Lucas Dixon and Michael Terry, co-leads of PAIR, Google Research, have been working to make AI more understandable, fun, and usable for everyone. They believe that AI can be even more powerful and beneficial if it is designed with people in mind. PAIR focuses on human-AI interaction and machine learning, and they have been actively involved in generative AI research.
Generative AI, which includes technologies like large language models (LLMs) used in chatbots and generative media models, has been a major area of interest for PAIR. They have explored the use of language models to create generative agents and studied the adoption of generative image models by artists. These models allow users to input a text-based description of an image, and the model generates it accordingly. PAIR found that users not only aim to create beautiful images but also strive for unique and innovative styles. Some users even seek unique vocabulary from architectural blogs to develop their visual style.
One of the challenges faced by prompt creators in generative AI is programming without using a programming language. PAIR has been researching solutions to this problem and has developed methods for extracting meaningful structure from natural language prompts. These structures can be used in prompt editors to provide features similar to those found in programming environments. This enables prompt creators to have better control and understanding of their generative models.
Another advancement in the field of generative AI is the development of agile classifiers. PAIR has been leveraging the strengths of LLMs to solve classification problems related to online discourse. Instead of collecting millions of examples to create universal safety classifiers, agile classifiers can be created by individuals or small organizations for their specific use cases. These classifiers can be iterated and adapted quickly, leading to better moderation of online content.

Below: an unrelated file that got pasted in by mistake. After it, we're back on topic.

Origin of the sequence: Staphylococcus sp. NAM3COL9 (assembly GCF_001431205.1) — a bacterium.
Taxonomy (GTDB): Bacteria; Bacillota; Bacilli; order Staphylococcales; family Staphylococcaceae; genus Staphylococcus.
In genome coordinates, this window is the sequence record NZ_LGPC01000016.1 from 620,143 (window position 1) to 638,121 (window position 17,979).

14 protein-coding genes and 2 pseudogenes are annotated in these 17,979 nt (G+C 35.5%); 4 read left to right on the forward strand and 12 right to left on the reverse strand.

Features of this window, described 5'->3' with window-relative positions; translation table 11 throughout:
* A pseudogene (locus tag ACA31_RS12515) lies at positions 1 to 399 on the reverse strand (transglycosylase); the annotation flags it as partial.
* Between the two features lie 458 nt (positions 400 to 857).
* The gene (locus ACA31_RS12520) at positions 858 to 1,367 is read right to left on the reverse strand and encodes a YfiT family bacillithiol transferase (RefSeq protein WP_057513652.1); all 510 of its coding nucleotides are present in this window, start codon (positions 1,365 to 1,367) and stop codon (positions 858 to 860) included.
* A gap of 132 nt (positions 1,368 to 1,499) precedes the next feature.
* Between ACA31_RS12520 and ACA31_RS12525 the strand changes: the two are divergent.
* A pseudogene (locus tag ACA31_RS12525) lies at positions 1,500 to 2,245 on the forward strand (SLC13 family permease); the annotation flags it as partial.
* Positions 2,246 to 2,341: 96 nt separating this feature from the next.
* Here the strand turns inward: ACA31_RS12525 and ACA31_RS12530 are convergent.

PAIR also focuses on visualization and education to make ML-related work more understandable. They publish visual, interactive online essays called AI Explorables, which provide hands-on ways to learn about ML concepts. They recently published Explorables on model confidence and unintended biases, which explain these concepts and provide interactive examples.
Transparency is another important aspect of AI research for PAIR. They have developed model cards and Data Cards to promote transparent documentation. The recently released Data Cards Playbook is a toolkit that helps teams and organizations overcome obstacles when implementing transparency efforts. It contains various resources and participatory activities to customize Data Cards according to their needs.
Finally, PAIR develops software tools to improve the understanding of ML models. Know Your Data allows researchers to test a model’s performance and identify unintended biases in datasets. The Learning Interpretability Tool (LIT) helps with model debugging and understanding, and the latest version includes support for image and tabular data and improved performance.
Overall, PAIR’s work in AI research is focused on making AI more understandable, interpretable, and usable for all. They continue to explore generative AI, develop new methods and tools, and promote transparency and education in the field.